```#!/bin/bash export LANG=C LC_ALL=C charset="0123456789ABCDEFGHIJKLMNOPQRSTUVWXYZabcdefghijklmnopqrstuvwxyz-_" Pack () {     local string="\${*//[^0-9]/}" value=0     while [ \${#string} -ge 9 ]; do         value=\$(( 1\${string:0:9} - 1000000000 ))         string="\${string:9}"         printf '%s' "\${charset:((value / 16777216) & 63):1}"         printf '%s' "\${charset:((value / 262144) & 63):1}"         printf '%s' "\${charset:((value / 4096) & 63):1}"         printf '%s' "\${charset:((value / 64) & 63):1}"         printf '%s' "\${charset:(value & 63):1}"     done     case \${#string} in     8) value=\$(( 8\$string )) ;;     7) value=\$(( 70\$string )) ;;     6) value=\$(( 600\$string )) ;;     5) value=\$(( 5000\$string )) ;;     4) value=\$(( 40000\$string )) ;;     3) value=\$(( 300000\$string )) ;;     2) value=\$(( 2000000\$string )) ;;     1) value=\$(( 10000000\$string )) ;;     *) value=0 ;;     esac     printf '%s' "\${charset:((value / 16777216) & 63):1}"     printf '%s' "\${charset:((value / 262144) & 63):1}"     printf '%s' "\${charset:((value / 4096) & 63):1}"     printf '%s' "\${charset:((value / 64) & 63):1}"     printf '%s' "\${charset:(value & 63):1}"     printf '/'     return 0 } (  printf 'List:/'     if [ \$# -gt 0 ]; then         for number in "\$@" ; do             Pack "\$number" || exit \$?         done     else         while read number ; do             Pack "\$number" || exit \$?         done     fi     printf ':Ends' ) | while [ 1 ]; do     line=""     read -rd "" -N 64 line || [ -n "\$line" ] || break     printf '%s\n' "\$line" done```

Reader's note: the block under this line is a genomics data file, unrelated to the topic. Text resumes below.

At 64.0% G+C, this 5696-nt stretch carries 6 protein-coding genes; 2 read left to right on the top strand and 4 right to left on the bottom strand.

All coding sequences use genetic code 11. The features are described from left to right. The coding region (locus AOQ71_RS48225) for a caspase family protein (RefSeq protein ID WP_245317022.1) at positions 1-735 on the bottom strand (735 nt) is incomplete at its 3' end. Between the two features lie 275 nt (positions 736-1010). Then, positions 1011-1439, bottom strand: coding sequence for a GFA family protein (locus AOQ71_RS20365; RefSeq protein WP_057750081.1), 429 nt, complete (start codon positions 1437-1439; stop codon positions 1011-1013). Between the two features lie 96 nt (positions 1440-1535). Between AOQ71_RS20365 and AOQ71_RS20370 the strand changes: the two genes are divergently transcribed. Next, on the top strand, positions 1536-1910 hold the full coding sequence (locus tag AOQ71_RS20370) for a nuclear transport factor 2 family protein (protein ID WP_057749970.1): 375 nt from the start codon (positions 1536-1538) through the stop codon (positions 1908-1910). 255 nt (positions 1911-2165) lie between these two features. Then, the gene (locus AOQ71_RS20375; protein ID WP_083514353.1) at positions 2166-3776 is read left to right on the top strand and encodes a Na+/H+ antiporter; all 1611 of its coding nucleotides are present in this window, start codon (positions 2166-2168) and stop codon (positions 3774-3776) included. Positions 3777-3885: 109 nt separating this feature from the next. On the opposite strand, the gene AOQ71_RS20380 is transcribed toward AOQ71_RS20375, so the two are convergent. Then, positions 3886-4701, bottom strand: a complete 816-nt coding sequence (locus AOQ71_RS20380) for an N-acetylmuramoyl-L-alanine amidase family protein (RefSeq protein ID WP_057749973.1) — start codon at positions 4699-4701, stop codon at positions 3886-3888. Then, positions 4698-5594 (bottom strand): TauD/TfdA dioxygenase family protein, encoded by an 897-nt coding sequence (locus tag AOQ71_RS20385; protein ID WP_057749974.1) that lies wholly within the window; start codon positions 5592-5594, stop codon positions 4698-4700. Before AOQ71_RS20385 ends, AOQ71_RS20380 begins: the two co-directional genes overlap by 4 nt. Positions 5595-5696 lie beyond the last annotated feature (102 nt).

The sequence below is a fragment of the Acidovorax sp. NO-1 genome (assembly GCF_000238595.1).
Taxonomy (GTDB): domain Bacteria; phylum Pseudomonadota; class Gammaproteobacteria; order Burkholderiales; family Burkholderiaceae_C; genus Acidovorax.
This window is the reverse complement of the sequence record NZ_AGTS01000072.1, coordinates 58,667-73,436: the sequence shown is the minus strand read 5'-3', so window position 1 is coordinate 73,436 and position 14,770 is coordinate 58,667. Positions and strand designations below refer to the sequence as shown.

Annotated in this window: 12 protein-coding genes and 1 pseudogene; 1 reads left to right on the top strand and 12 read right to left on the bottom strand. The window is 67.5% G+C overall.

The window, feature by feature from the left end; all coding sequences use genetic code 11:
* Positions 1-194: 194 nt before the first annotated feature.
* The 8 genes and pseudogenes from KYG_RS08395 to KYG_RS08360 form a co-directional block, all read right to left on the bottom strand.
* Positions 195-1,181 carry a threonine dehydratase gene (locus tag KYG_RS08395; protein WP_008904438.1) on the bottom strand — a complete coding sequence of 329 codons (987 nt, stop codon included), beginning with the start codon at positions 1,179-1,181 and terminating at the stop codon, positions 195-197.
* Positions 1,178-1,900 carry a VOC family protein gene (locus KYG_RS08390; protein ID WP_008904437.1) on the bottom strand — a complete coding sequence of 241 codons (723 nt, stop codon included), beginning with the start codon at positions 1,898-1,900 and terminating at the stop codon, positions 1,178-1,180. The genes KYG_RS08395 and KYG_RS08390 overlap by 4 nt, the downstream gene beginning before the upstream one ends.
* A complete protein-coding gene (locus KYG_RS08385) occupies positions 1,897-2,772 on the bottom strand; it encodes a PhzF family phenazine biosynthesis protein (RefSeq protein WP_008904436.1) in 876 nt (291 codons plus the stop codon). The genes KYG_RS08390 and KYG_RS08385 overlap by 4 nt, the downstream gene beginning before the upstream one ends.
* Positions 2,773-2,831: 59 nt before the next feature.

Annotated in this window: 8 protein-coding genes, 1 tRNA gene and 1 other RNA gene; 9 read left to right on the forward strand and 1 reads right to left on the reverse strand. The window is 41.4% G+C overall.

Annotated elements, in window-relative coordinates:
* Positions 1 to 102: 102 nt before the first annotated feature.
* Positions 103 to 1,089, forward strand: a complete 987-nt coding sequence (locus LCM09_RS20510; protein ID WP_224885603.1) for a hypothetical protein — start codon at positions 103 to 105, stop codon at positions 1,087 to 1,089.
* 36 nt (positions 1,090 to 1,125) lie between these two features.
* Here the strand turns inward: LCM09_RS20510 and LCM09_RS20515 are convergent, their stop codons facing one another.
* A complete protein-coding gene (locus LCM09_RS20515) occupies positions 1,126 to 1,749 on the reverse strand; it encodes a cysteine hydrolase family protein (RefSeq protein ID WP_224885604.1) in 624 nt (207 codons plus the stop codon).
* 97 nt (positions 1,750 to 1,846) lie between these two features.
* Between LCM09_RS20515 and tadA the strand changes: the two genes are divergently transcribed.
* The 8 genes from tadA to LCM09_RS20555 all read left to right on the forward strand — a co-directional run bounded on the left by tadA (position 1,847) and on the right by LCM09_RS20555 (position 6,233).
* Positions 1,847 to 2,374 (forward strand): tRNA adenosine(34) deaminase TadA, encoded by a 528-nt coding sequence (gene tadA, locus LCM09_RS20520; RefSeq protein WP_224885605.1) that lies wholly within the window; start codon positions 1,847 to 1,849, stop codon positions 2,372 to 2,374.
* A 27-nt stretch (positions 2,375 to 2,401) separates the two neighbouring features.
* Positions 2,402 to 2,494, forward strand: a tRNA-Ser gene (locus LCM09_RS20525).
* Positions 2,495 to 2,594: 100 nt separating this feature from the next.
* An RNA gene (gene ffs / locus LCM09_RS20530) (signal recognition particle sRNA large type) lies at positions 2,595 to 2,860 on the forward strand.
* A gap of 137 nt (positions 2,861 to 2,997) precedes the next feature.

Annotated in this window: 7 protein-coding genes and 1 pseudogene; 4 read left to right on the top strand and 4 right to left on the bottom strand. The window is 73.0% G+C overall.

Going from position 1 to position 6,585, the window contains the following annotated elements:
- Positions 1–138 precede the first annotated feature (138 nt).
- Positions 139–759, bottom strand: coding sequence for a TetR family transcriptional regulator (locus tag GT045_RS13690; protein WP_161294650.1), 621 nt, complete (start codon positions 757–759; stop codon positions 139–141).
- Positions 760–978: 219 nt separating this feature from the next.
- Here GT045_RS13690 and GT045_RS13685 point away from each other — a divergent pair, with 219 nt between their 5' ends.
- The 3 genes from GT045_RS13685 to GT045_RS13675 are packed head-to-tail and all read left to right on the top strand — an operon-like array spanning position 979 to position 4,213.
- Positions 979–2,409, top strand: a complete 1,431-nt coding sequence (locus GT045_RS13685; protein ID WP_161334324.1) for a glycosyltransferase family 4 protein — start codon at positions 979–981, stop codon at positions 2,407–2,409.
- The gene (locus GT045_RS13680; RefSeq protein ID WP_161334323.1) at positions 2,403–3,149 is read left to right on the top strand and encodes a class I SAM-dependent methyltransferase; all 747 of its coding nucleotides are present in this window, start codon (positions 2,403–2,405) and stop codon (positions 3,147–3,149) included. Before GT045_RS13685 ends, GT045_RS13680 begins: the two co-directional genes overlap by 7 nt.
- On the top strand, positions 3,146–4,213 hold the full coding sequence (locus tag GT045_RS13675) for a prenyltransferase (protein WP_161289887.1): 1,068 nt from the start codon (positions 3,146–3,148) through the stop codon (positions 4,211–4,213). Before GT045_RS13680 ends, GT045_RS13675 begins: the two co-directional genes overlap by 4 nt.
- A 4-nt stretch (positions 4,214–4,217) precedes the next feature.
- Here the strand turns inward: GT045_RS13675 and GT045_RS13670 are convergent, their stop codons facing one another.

The packer will only put 64 characters per line. That way the lines won't be split even if quoted in a reply message.

Because the above packer prepends List:/ before the first number, / between numbers, and /:Ends after the last number, the corresponding unpacker can take an entire e-mail message (that contain exactly one number list) either from standard input or from named files, and produce just the original numbers. It works correctly even if the data was quoted using > or | from another message:
Code: